Oral Surgery for Children: What to tell your child before their visit to our office. When less is better and why.

patient-comfortI love working on kids because they are so much more predictable than adults.  Here are some of my suggestions on how to prepare your child to come to our office for an exam or treatment.

My number one rule for kids is to be completely honest with them.  That may be very difficult for a parent to do without scaring their child.  The reason is that many, if not most adults, have some history of one or more traumatic dental experiences!  Fortunately, that is seldom the case with dentistry for young people today.  The best gift you can give to your child is not to pass on any dental phobias that you may have.  Kids are smart – if you tell them that they are going to the dentist and then add “but don’t worry it’s not going to hurt!”, they will probably immediately be on alert that they should be worried.   This is where less is better – and you don’t know if it’s going to hurt.  My suggestion is to tell them you have heard that most kids treated in my office don’t complain of pain – which is the truth – or you can tell them that you do not know and they can ask me.  You can say that I always tell patients all about their treatment beforehand and what they should expect.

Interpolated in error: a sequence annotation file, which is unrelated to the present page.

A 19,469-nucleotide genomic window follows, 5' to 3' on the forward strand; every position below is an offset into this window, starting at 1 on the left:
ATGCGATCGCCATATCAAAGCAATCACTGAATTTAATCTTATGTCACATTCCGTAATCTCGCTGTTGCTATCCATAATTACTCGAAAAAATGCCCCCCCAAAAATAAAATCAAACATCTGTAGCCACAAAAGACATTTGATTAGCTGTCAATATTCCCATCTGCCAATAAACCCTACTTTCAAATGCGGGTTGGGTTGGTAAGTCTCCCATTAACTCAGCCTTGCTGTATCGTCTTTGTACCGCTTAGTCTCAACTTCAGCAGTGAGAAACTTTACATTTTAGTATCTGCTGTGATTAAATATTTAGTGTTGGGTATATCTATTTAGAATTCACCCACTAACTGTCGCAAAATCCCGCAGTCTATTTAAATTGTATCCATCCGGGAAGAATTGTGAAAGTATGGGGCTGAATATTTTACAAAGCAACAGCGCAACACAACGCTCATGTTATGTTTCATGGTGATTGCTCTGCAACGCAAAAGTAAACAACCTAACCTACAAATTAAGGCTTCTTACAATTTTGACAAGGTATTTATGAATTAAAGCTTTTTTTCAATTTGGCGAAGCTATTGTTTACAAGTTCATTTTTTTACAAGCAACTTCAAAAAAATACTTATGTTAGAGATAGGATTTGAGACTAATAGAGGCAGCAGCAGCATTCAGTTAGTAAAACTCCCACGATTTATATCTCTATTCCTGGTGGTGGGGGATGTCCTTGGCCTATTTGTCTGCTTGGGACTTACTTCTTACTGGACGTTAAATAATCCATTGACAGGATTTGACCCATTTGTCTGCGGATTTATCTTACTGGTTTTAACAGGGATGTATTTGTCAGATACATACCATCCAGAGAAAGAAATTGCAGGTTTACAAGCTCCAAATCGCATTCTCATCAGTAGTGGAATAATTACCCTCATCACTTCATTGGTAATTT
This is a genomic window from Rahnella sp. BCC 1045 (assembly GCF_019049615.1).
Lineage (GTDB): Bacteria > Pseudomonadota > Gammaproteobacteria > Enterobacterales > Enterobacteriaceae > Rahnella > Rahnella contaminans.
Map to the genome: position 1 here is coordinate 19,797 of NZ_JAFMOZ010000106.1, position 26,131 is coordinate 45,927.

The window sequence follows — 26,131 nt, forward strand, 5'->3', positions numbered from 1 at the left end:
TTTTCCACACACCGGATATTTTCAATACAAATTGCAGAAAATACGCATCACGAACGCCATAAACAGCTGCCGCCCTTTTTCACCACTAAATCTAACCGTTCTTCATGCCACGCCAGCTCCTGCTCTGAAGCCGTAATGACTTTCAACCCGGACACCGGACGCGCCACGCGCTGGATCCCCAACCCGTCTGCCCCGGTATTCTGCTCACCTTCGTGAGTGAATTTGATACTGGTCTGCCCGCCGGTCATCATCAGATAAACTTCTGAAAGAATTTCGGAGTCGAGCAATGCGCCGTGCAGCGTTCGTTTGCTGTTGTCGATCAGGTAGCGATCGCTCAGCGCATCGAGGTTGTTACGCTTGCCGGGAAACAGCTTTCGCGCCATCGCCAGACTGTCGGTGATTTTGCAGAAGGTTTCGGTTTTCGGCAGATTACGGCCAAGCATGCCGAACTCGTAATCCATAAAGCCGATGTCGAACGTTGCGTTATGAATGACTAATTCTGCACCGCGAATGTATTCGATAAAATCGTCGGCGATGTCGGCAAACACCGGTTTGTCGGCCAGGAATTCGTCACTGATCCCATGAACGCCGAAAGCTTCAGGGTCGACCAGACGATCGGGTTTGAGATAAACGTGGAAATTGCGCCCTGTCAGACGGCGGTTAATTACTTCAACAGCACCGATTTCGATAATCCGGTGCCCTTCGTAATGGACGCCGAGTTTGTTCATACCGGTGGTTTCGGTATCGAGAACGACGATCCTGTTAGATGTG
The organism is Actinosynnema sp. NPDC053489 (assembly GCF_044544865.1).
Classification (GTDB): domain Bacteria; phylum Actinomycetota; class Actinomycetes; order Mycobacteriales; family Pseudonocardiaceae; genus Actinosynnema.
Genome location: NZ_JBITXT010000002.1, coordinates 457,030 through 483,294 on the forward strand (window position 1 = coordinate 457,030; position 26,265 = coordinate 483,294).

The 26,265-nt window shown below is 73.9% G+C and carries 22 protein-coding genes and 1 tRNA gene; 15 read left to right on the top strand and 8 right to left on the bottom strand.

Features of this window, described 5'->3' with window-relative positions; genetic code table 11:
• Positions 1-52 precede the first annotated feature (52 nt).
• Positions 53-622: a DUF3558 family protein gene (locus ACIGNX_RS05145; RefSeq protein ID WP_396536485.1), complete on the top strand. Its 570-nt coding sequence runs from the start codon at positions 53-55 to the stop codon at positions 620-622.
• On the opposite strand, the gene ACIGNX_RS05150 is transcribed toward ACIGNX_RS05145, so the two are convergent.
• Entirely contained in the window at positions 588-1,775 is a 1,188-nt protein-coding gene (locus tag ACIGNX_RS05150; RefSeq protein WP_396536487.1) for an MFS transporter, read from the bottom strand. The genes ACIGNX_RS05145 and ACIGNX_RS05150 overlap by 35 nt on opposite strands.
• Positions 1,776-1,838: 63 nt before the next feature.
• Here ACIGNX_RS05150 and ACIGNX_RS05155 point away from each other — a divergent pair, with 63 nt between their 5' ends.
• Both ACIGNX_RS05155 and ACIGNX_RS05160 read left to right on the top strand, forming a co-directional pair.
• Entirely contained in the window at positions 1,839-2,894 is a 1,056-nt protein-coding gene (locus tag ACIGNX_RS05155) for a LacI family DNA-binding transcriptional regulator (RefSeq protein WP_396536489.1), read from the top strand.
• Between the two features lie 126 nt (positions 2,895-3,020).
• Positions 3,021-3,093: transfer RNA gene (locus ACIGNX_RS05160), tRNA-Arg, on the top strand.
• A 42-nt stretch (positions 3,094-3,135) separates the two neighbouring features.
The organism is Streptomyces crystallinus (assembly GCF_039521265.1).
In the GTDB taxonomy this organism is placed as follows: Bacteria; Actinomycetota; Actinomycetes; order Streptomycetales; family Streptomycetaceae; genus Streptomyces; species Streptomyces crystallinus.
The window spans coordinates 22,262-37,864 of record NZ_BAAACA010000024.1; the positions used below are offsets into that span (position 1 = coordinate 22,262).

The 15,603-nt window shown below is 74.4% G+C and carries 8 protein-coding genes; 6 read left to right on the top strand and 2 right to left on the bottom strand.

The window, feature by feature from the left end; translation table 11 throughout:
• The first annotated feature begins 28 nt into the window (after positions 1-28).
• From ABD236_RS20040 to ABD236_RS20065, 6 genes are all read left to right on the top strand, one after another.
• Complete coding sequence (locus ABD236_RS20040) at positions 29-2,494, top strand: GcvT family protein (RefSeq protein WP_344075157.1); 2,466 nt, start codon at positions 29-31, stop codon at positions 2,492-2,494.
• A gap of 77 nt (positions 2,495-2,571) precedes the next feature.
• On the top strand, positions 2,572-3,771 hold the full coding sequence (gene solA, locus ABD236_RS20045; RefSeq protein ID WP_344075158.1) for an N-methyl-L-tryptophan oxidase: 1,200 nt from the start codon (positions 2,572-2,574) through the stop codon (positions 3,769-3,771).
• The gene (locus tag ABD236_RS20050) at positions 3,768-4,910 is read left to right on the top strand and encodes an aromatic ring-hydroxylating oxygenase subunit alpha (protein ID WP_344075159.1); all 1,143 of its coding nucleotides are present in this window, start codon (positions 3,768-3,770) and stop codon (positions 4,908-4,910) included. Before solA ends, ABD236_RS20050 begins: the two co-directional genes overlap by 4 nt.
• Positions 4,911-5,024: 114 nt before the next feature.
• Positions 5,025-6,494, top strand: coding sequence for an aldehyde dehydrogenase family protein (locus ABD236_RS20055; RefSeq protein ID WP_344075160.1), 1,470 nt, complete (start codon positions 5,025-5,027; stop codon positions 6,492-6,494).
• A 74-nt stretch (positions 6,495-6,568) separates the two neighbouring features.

Below are a few things that parents have  told their children that make them not believe us:

The laughing gas will make it so you don’t feel anything.

Laughing gas will put you to  sleep.

The shot won’t hurt.

The needle doesn’t go in that far.

You’re lucky your teeth aren’t like mine were – it was the most terrible thing I’ve ever done.

Lastly, don’t volunteer information unless your child asks you first.  Then be honest and if possible, give the honest answer, “I don’t know how Dr. Clarke does it, but you can ask him when we’re there”.